When you think about a brewery so steeped in nostalgia for the Victorian era, you'd kind of expect their Imperial Stout to have the kind of provenance and heritage that only the noblest of blue blooded families can claim. Alas, as I discovered doing some background reading for this post, the beer was apparently first brewed in the 1980s, originally for the American market. Even so, I still list it as a classic as I have heard plenty of craft brewers name check it as an inspiration for their own imperial stouts.

Let's get started then...


Yes, I am pouring an imperial stout into an imperial pint glass, even branded (yay Christmas mixed packs with glassware), but at 7% abv, this is not exactly rocket fuel when compared to the standard abv of most American craft beer. As you can see from the picture it had a massive head, a fact I put down to the traditional Victorian practice of etching the white Yorkshire rose onto the bottom of the glass. The head never really settles down when using my Sam Smith's glasses, so there was a lot of lacing left as I drank the inky obsidian liquid. There was actually enough foam in the bottom of the glass at the end to have a mouthful of the moussey goodness.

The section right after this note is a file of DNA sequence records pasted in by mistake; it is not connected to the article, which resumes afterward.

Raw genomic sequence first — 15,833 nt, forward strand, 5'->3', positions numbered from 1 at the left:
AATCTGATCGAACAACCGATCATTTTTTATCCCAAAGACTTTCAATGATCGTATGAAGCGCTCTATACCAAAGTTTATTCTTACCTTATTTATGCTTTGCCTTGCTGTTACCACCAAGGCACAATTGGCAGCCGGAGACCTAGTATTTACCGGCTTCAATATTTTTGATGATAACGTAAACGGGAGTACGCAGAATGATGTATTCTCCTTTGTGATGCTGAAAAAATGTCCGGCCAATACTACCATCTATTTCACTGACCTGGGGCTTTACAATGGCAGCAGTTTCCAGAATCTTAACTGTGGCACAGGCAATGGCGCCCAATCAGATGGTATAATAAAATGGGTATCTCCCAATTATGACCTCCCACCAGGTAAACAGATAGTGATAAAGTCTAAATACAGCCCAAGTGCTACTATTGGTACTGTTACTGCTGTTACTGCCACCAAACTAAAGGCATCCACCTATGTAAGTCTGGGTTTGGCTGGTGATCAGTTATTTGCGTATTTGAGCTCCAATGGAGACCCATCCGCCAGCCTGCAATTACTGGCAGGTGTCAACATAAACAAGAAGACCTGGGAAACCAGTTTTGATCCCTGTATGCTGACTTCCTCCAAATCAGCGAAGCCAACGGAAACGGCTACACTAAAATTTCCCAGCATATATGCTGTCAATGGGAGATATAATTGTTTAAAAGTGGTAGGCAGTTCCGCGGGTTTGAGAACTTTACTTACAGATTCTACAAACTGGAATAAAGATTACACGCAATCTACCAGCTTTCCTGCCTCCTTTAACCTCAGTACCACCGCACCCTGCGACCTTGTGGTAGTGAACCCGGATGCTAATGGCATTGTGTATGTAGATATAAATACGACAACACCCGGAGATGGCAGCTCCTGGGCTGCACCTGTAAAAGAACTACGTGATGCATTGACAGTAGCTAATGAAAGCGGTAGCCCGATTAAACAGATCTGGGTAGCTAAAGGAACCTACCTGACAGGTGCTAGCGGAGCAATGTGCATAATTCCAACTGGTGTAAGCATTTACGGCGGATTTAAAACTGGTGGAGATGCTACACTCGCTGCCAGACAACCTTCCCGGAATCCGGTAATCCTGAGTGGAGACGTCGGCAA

I am sure you can imagine that through such a dense head if was fairly tricky to pick out a lot of aromas, though definitely in there were licorice, a touch of coffee, a wallop of black treacle, and a kind of tobacco/herbal thing that I always associate with Fuggles. Tastewise, the black treacle character was very much to the fore as well as some bittersweet chocolate, think something north of 80% cocoa and from South America. There were also some light fruity esters, as well as those herbal hops coming through in the finish.